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Can Europe cut carbon without cutting growth?

Radical goals for 2020 boost renewable energy and cut emissions sharply.

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Europe unveiled a "road map" to a low-carbon future Wednesday – one of the most radical packages the European Union has ever produced – in an effort to position the bloc at the vanguard of global efforts on climate change.

A clump of legislative proposals and directives provided for steep increases in wind and solar power, improved energy efficiency, and higher costs for polluters to meet a challenge outlined last year and dubbed "triple 20."

The aim is to cut greenhouse-gas emissions by 20 percent, boost renewable energy to 20 percent of supply, and improve energy efficiency by 20 percent – all by 2020.

The broader aspiration is to show the world that jobs and growth are not dependent on carbon. The challenge to the likes of China, India, and the United States is to join the effort, in which case the EU would raise its emissions-reduction target to 30 percent by 2020.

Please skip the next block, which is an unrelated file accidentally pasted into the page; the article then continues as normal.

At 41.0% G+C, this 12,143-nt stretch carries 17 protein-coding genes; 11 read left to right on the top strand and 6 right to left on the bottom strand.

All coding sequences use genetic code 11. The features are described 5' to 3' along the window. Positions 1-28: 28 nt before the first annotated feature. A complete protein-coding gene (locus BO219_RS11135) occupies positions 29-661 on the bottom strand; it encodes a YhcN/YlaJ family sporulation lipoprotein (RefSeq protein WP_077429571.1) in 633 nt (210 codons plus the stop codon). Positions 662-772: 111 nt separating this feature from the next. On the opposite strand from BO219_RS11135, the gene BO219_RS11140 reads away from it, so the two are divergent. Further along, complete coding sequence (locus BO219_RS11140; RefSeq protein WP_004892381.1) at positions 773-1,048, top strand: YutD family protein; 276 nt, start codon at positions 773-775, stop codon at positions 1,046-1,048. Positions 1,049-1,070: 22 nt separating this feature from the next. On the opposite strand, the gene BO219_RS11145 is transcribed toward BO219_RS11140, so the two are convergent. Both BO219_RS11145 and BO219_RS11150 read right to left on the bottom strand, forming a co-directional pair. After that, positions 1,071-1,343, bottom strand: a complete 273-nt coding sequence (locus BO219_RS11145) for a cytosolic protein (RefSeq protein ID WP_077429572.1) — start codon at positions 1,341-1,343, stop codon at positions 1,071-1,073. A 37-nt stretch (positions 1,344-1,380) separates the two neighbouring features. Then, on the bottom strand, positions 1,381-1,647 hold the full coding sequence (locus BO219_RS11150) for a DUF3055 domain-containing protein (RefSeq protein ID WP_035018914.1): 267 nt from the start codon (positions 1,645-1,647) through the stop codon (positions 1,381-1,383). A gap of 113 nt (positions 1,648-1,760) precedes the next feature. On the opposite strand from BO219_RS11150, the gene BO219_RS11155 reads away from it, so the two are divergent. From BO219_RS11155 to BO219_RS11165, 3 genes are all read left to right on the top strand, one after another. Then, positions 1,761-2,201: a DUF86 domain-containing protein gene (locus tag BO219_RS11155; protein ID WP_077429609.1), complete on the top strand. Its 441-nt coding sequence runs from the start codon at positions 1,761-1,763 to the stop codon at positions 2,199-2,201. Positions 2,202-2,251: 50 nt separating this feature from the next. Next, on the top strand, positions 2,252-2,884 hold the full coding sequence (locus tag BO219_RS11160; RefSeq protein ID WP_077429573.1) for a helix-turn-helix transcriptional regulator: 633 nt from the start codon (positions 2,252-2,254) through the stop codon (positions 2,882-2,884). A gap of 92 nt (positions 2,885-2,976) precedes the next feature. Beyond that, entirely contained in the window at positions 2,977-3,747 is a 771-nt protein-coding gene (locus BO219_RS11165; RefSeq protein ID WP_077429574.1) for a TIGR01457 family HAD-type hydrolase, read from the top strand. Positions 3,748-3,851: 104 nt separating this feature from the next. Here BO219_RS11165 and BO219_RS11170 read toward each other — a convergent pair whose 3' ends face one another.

But there was skepticism and disappointment in equal measure. Industrial leaders warned that slapping a high cost on carbon would make Europe less competitive compared with countries that do not face such constraints. Green advocates expressed disappointment that the measures did not go far enough, particularly in light of commitments made at global talks in Bali last month.

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